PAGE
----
Syria has called for an emergency meeting of the Arab League after the regional body announced it will suspend Damascus from its membership ranks on Wednesday and impose sanctions â€“ a move that has sharply escalated tensions across the region.
The regime of President Bashar al-Assad wants the urgent meeting held before the suspension is due to take effect. Syrian officials made the demand after a night of apparently sponsored violence against the diplomatic missions of states that had voted to punish it because of a crackdown against demonstrators in defiance of an earlier understanding.
On Saturday night, protesters stormed the Saudi Arabian and Turkish embassies in Damascus and the Qatari mission in nearby Beirut, prompting Turkey and Saudi Arabia to withdraw non-essential diplomats and their families.
Turkey has also demanded compensation for damage to its embassy and warned its citizens against travelling across its southern border.
Last month, the US also withdrew its ambassador after the US embassy was twice stormed by a crowd.
The British Foreign Office minister, Alistair Burt, condemned the latest embassy attacks on Sunday. â€œBy allowing these attacks to take place, the Syrian regime is demonstrating yet again that its first response is repression and intimidation,â€ he said. â€œThis cycle of violence must stop now for the sake of the Syrian people and for those who support them.â€
Turkey called on the international community to stop the bloodshed in Syria, a demand that appeared to leave open the possibility of some kind of intervention.
An unnamed Syrian official told the state news agency Sana on Sunday that Arab League monitors could travel to the country to assess the situation before the suspension is due to take effect on 16 November.
Such a concession had been a key demand of the body, which two weeks ago thought it had struck a broad deal with Damascus to end the violence.
However, clashes have intensified since then, with daily death tolls often of more than 20 people, meaning November â€“ the eighth month of the Syrian uprising â€“ is likely to be its bloodiest yet.
A large pro-regime rally saw thousands turn out in central Damascus on Sunday in what was cast as a spontaneous mass display of backing for Assad, whose support base remains stronger in the capital and in the commercial hub of Aleppo than in the third and fourth cities, Hama and Homs. Daily clashes there between troops and protesters underline a deepening divide with ever-sharpening sectarian dimensions.
Syria is ruled by the Assad clan, hailing from the Allawite sect, which has close ties to Shia Islam. The Allawites account for around 12% of all Syrians, but are deeply entwined into the establishment. Other minorities include Christians, Druze and Kurds. However, the bulk of Syrians are Sunni Muslims, whom the regime fears have drawn strength from successful revolts in the Sunni states of Tunisia, Egypt and Libya.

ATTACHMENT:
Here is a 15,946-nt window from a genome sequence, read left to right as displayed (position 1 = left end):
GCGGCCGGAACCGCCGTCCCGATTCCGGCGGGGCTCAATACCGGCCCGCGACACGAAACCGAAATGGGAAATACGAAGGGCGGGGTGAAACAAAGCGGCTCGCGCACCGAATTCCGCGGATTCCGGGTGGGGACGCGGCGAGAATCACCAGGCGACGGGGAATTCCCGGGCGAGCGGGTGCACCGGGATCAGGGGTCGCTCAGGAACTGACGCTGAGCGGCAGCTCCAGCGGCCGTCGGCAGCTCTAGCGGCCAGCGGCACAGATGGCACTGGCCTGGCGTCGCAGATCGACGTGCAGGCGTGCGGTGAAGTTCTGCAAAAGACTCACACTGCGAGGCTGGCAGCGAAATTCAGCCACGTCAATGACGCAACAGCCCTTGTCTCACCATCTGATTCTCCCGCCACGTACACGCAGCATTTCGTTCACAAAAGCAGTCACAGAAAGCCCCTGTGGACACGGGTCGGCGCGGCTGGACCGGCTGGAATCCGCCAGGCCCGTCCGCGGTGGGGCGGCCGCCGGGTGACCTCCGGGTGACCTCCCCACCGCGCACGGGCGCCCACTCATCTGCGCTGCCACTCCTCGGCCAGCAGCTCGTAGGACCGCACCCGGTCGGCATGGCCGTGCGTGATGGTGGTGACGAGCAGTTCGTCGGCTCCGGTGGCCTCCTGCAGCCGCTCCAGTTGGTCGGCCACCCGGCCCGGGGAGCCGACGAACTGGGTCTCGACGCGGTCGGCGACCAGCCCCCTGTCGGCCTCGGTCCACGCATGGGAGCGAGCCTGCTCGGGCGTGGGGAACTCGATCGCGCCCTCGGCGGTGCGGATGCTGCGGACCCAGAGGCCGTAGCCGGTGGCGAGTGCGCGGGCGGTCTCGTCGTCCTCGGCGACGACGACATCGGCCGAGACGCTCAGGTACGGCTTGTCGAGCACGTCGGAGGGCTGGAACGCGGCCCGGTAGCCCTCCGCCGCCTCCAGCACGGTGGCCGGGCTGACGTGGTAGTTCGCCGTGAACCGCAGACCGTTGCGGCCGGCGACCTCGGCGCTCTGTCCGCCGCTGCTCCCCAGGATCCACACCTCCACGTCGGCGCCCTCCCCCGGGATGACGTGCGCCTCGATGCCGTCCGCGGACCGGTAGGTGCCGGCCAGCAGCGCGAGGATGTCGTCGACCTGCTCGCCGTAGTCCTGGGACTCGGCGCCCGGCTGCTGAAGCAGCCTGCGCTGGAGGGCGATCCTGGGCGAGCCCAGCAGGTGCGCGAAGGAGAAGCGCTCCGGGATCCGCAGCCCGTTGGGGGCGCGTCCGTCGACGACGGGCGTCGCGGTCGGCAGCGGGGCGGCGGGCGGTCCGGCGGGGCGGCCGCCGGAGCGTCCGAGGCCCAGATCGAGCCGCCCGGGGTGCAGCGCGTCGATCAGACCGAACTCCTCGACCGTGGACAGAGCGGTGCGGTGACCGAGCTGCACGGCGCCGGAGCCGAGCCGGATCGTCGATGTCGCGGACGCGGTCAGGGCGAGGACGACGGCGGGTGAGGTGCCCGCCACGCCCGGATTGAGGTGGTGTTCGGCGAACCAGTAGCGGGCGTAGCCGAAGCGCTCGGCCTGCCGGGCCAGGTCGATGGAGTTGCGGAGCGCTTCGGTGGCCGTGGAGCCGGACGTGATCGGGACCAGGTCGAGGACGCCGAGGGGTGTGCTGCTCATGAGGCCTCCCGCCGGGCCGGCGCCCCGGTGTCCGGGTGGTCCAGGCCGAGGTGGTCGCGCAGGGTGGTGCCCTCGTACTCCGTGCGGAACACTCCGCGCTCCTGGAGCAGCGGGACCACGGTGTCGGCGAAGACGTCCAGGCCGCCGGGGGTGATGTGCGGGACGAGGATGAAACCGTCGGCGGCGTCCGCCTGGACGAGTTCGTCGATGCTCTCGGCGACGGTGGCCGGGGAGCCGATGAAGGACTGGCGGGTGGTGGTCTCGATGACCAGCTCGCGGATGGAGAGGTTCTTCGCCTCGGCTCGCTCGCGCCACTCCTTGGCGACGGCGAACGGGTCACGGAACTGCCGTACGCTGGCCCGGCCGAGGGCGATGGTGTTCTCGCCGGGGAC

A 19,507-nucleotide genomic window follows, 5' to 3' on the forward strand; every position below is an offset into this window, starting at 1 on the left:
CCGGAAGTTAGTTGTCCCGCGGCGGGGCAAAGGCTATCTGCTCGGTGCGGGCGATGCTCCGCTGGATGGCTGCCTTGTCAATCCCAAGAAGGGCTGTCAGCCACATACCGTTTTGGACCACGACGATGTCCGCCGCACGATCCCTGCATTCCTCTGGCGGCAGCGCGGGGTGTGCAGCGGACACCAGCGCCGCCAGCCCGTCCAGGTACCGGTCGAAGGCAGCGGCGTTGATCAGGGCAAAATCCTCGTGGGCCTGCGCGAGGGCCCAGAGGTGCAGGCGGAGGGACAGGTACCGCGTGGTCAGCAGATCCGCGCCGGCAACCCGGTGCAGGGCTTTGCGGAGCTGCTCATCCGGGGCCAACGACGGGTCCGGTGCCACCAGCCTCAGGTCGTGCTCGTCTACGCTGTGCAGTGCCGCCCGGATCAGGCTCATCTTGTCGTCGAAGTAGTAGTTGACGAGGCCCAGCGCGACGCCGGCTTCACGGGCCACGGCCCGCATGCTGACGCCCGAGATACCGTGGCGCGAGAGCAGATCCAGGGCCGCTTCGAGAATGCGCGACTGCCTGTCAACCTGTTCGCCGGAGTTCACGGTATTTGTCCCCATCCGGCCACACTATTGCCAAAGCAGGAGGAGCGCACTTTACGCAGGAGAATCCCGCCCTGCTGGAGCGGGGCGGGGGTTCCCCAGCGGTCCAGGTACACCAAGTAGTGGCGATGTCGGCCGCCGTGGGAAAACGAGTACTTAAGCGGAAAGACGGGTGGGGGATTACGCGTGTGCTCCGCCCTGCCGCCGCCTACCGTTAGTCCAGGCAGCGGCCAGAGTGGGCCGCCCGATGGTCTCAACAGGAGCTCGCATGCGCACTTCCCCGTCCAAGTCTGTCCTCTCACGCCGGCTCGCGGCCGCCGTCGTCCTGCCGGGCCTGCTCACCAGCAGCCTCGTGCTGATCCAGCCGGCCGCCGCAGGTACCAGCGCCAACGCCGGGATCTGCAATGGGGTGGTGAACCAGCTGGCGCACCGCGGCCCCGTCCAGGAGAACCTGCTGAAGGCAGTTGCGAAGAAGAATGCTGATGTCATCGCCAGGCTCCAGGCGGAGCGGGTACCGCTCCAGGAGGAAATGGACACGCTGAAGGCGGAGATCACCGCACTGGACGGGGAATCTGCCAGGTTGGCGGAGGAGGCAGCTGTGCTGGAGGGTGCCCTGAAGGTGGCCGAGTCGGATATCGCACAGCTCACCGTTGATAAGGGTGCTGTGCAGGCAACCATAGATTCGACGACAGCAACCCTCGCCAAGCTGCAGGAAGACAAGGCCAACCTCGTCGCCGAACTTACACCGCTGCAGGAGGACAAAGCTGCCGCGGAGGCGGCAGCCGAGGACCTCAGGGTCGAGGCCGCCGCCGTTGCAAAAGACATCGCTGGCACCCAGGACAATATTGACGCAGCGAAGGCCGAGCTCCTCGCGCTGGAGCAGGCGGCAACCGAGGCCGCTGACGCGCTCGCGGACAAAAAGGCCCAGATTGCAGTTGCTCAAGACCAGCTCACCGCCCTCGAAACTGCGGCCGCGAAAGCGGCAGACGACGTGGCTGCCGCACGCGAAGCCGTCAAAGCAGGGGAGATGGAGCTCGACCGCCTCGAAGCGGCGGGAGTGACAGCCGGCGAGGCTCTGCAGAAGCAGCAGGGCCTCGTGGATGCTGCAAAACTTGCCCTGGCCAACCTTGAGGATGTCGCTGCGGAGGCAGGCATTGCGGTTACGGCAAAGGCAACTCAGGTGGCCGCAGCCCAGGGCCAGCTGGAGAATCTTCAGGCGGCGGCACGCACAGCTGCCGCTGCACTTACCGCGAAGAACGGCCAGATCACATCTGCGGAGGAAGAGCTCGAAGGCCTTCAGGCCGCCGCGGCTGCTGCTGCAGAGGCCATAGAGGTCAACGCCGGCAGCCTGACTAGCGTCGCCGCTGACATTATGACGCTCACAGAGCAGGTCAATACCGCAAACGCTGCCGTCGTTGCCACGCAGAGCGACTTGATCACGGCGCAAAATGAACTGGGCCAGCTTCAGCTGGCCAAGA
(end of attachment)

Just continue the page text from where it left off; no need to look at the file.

The effect of Syriaâ€™s suspension is not yet clear, and neither are the type of sanctions that the Arab League may impose. The organisationâ€™s secretary general, Nabil al-Arabi, said on Sunday that he is â€œstudying mechanismsâ€ to protect Syrian people.
He left open the possibility of again referring Syria to the UN security council, where Syrian allies Russia and China last month blocked a move that had threatened to bring security council sanctions. Arabi said the league did not have the means to act alone.
Despite its relative lack of clout, the Arab League move is significant on the global stage, where European and US policymakers had been struggling to craft a means of stopping the violence in Syria without causing a collapse in regional stability.
Without the cover from the Arab League that the US received in March, Barack Obama would have been much less likely to authorise the use of the US military in the early stages of the Libyan operation â€“ an essential element of the ultimately succesful Nato operation.
The move against Syria â€“ only the second of its kind in the history of the 22-state organisation â€“ is likely to embolden states opposed to the regime but fearful of the knock-on effects of the fall of Assad.
Isolation is not sitting well with Assad or Syriaâ€™s key patron, Iran.
Both states have warned of â€œdire consequencesâ€ if more pressure is piled on the regime, and insisted that the relentless protests are foreign-backed and being led by militant Sunni Islamists.